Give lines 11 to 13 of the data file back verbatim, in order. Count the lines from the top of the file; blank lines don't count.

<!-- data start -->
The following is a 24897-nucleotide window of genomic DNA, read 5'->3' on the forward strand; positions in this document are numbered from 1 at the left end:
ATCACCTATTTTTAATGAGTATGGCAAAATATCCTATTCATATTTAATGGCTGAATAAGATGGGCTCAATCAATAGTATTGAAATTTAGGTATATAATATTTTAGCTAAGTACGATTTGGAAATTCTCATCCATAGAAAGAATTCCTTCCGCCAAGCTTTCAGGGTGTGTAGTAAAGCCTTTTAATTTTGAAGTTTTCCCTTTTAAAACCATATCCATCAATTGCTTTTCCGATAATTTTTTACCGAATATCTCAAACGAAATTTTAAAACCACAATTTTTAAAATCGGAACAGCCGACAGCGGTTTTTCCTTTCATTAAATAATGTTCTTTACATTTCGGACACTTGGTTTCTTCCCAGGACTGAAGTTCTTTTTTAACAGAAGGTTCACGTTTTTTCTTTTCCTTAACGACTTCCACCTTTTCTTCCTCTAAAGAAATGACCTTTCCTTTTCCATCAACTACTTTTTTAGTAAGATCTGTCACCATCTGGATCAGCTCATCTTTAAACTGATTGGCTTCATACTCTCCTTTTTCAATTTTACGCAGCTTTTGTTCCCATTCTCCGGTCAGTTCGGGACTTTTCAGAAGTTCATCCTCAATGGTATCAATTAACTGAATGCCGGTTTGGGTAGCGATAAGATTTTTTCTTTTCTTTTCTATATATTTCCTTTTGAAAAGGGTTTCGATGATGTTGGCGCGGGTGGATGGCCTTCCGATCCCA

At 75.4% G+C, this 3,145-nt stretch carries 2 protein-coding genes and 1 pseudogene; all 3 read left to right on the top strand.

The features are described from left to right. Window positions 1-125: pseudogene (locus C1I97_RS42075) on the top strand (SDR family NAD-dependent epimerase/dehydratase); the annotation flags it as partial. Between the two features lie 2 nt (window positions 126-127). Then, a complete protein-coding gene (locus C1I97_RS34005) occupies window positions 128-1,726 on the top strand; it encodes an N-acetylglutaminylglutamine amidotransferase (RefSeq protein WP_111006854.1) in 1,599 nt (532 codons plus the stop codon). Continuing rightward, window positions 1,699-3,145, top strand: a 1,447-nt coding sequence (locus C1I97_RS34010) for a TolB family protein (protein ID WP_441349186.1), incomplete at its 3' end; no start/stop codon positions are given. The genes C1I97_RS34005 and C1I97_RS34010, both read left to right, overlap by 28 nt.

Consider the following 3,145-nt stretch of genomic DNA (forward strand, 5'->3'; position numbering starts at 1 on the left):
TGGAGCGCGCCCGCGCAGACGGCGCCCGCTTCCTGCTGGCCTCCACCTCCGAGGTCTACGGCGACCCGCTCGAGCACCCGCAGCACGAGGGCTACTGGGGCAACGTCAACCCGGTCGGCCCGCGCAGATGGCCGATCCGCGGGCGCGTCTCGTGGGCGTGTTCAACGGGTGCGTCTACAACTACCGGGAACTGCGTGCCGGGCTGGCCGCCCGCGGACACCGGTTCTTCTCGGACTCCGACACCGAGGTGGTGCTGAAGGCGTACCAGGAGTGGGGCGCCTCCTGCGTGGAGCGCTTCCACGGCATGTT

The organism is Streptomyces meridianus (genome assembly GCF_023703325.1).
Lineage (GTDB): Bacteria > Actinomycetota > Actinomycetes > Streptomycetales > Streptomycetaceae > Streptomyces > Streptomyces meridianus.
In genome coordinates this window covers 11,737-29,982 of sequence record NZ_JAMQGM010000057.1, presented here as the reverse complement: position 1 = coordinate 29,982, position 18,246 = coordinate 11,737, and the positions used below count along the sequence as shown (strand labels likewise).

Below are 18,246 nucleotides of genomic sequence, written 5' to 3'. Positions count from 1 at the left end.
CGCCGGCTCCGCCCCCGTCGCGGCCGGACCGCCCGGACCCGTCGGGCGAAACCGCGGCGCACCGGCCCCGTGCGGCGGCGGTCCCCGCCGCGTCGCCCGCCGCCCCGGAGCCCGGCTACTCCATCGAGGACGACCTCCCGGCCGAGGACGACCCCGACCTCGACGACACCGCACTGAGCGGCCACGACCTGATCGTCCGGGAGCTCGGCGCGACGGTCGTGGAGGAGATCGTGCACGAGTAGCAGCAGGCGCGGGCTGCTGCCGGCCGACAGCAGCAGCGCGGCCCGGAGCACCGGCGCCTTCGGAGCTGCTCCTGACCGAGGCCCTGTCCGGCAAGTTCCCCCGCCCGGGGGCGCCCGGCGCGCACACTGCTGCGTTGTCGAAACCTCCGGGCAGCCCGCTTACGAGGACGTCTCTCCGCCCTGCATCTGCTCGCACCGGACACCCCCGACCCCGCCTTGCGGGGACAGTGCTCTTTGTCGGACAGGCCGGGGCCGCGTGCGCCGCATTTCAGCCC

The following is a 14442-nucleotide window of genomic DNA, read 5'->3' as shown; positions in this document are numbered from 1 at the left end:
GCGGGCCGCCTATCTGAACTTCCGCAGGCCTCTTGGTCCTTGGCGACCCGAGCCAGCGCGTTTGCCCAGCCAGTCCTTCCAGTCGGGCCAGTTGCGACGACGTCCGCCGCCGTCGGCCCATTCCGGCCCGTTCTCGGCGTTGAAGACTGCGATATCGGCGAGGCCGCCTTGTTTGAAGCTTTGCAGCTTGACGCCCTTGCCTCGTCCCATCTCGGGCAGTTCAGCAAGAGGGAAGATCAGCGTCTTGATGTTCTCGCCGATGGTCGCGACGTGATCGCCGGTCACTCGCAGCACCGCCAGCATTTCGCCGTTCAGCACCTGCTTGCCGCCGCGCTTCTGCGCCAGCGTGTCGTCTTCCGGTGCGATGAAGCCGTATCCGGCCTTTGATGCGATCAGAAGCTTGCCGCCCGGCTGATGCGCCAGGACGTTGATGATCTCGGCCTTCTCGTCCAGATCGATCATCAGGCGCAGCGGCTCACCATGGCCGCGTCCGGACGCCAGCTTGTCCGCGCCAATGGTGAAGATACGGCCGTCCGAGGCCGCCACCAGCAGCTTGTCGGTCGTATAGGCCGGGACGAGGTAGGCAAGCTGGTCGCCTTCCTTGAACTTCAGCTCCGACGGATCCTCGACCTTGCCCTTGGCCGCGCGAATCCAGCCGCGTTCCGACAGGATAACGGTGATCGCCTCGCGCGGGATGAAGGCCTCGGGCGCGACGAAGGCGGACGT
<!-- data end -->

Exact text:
CGCCGGCTCCGCCCCCGTCGCGGCCGGACCGCCCGGACCCGTCGGGCGAAACCGCGGCGCACCGGCCCCGTGCGGCGGCGGTCCCCGCCGCGTCGCCCGCCGCCCCGGAGCCCGGCTACTCCATCGAGGACGACCTCCCGGCCGAGGACGACCCCGACCTCGACGACACCGCACTGAGCGGCCACGACCTGATCGTCCGGGAGCTCGGCGCGACGGTCGTGGAGGAGATCGTGCACGAGTAGCAGCAGGCGCGGGCTGCTGCCGGCCGACAGCAGCAGCGCGGCCCGGAGCACCGGCGCCTTCGGAGCTGCTCCTGACCGAGGCCCTGTCCGGCAAGTTCCCCCGCCCGGGGGCGCCCGGCGCGCACACTGCTGCGTTGTCGAAACCTCCGGGCAGCCCGCTTACGAGGACGTCTCTCCGCCCTGCATCTGCTCGCACCGGACACCCCCGACCCCGCCTTGCGGGGACAGTGCTCTTTGTCGGACAGGCCGGGGCCGCGTGCGCCGCATTTCAGCCC

The following is a 14442-nucleotide window of genomic DNA, read 5'->3' as shown; positions in this document are numbered from 1 at the left end:
GCGGGCCGCCTATCTGAACTTCCGCAGGCCTCTTGGTCCTTGGCGACCCGAGCCAGCGCGTTTGCCCAGCCAGTCCTTCCAGTCGGGCCAGTTGCGACGACGTCCGCCGCCGTCGGCCCATTCCGGCCCGTTCTCGGCGTTGAAGACTGCGATATCGGCGAGGCCGCCTTGTTTGAAGCTTTGCAGCTTGACGCCCTTGCCTCGTCCCATCTCGGGCAGTTCAGCAAGAGGGAAGATCAGCGTCTTGATGTTCTCGCCGATGGTCGCGACGTGATCGCCGGTCACTCGCAGCACCGCCAGCATTTCGCCGTTCAGCACCTGCTTGCCGCCGCGCTTCTGCGCCAGCGTGTCGTCTTCCGGTGCGATGAAGCCGTATCCGGCCTTTGATGCGATCAGAAGCTTGCCGCCCGGCTGATGCGCCAGGACGTTGATGATCTCGGCCTTCTCGTCCAGATCGATCATCAGGCGCAGCGGCTCACCATGGCCGCGTCCGGACGCCAGCTTGTCCGCGCCAATGGTGAAGATACGGCCGTCCGAGGCCGCCACCAGCAGCTTGTCGGTCGTATAGGCCGGGACGAGGTAGGCAAGCTGGTCGCCTTCCTTGAACTTCAGCTCCGACGGATCCTCGACCTTGCCCTTGGCCGCGCGAATCCAGCCGCGTTCCGACAGGATAACGGTGATCGCCTCGCGCGGGATGAAGGCCTCGGGCGCGACGAAGGCGGACGT